Roasted roots are a simple way to add colour and texture to a dish in winter, you can cut them in interesting shapes, mix in some other veg like cauliflowers or broccoli, a deep red beetroot alongside the orange carrots and paler swedes gets you halfway along the rainbow if you're following the advice to eat colourfully!
At this time of year, there's no reason why you should be using imported sweet potatoes in stews and mash, when swedes will do the same job (yes they take a bit longer to cook), sweet, but not sickly sweet as the American potatoes can get.
Cauliflower, once just a summer vegetable has been selected to crop at different times of the year, and now seems to be available all the year round, just check the label to make sure you're getting a UK product.
The early months have their own seasonal specialities: Forced rhubarb from the 'Rhubarb Triangle' in Yorkshire, almost from the get-go in January, is a very delicate fruit (well vegetable) which you can also use judiciously in savoury dishes, and is followed by slightly more robust early rhubarb stems from around the UK.
Sprouting broccoli (not calabrese) is a quick an easy vegetable to prepare; Never boil it, you'll lose all the colour. Simply fry the whole stems (maybe cut the thick ones in half lengthways,) in some vegan butter over a high heat, add a splash of white wine, water or stock, cover and reduce the heat, cook covered for up to ten minutes and serve immediately. If you like, take the lid off at the end and turn the heat right up to evaporate the liquid and caramelise the stems! There should be a nice crunch to the stems, not completely soft and floppy, although some can be a bit stringy if they've been stored too long. You can also roast it in the oven very quickly, or use it in vegan quiches.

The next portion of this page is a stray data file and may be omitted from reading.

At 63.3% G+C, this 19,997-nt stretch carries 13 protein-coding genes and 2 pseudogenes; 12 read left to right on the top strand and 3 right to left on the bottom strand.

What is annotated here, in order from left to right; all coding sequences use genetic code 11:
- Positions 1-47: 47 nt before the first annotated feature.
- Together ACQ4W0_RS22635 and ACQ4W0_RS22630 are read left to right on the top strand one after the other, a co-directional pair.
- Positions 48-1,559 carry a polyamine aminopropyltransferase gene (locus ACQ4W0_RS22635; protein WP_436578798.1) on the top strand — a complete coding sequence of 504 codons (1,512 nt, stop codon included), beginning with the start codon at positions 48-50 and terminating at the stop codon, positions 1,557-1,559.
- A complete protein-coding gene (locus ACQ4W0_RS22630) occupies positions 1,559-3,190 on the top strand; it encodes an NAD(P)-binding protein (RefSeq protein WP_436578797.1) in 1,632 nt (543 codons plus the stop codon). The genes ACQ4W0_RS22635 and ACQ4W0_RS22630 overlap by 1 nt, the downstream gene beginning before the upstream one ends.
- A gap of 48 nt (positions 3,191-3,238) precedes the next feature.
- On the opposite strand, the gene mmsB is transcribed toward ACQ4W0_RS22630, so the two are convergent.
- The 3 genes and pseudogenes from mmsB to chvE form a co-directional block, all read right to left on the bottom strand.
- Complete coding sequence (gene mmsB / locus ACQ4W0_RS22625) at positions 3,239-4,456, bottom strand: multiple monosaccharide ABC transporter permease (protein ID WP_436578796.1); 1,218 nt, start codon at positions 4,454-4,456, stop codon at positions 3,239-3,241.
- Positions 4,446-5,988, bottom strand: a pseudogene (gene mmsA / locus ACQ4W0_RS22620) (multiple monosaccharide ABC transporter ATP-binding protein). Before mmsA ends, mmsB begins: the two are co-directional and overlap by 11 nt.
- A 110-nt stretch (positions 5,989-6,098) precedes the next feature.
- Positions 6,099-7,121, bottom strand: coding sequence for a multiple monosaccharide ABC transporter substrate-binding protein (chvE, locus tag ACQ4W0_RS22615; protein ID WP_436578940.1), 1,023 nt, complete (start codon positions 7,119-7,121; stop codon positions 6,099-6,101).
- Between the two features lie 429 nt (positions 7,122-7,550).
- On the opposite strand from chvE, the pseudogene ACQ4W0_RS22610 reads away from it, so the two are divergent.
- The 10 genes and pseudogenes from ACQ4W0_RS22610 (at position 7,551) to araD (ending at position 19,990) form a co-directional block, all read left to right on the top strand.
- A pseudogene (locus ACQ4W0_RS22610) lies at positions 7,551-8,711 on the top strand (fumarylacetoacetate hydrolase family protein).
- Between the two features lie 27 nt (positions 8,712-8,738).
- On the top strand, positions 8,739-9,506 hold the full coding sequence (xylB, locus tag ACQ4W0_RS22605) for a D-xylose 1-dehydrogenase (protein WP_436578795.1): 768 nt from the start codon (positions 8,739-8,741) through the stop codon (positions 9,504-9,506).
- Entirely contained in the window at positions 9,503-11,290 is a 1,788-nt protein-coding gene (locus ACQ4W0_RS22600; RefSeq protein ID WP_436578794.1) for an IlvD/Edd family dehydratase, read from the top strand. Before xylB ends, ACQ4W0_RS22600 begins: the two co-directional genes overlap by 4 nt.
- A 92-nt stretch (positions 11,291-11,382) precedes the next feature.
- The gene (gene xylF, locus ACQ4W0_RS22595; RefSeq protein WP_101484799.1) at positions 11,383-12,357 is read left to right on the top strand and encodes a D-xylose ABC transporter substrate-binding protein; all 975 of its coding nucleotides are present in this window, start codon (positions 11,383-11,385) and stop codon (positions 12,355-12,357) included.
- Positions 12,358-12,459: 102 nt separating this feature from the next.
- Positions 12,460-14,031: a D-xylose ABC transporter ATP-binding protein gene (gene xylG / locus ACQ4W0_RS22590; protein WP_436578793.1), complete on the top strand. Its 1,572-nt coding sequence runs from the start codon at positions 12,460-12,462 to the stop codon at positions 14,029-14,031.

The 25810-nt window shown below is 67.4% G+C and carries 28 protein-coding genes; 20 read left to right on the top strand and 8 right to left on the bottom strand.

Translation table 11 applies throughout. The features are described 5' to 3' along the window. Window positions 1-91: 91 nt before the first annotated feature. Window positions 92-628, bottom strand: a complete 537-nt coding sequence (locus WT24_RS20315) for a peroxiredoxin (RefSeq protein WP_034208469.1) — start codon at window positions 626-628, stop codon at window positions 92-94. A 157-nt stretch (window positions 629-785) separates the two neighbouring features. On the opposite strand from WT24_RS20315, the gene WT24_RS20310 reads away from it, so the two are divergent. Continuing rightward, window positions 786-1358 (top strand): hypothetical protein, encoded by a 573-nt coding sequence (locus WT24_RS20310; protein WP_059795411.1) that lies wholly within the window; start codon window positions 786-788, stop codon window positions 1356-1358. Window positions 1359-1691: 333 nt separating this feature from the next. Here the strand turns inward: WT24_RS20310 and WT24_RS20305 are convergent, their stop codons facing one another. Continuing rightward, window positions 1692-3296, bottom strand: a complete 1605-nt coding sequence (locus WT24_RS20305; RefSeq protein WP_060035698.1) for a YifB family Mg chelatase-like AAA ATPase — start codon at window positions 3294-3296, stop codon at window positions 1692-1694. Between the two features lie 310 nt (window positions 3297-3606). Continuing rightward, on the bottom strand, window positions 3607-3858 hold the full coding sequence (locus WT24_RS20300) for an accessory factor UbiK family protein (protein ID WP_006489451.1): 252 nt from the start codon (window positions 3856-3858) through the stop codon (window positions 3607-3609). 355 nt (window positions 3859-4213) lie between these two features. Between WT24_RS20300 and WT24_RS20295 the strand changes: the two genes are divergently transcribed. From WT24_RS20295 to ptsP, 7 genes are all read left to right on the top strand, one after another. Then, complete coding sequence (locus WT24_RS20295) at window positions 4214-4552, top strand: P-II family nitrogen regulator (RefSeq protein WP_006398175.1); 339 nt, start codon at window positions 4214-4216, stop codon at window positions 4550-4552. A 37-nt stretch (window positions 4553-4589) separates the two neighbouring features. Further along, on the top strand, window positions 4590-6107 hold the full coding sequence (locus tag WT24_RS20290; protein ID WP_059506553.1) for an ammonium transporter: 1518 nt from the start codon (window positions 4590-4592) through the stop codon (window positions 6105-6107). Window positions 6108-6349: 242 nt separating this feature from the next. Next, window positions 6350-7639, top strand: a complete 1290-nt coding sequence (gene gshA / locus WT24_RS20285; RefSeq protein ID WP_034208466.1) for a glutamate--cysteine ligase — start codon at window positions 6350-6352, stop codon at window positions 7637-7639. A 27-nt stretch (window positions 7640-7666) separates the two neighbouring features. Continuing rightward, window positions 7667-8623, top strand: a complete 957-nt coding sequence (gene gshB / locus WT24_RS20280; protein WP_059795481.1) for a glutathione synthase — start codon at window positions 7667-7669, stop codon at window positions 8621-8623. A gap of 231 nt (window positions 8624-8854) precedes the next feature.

Thanks to global warming, spring is coming even earlier and more tender greens are already coming into season, pointed or Hispi cabbage, but also chard and salads grown under cover. Our supplier has loads of 'Lamb's lettuce' which is strongly peppery like watercress used to be when you were at school. What I'm looking forward to is the foraged wild garlic which is already appearing on some suppliers' lists, great for pasta and risotto dishes, but also salsa verde and pesto sauces (simply whizz some up with almonds or walnuts, some nutritional yeast, salt and pepper, and a little cold pressed Norfolk rapeseed oil.)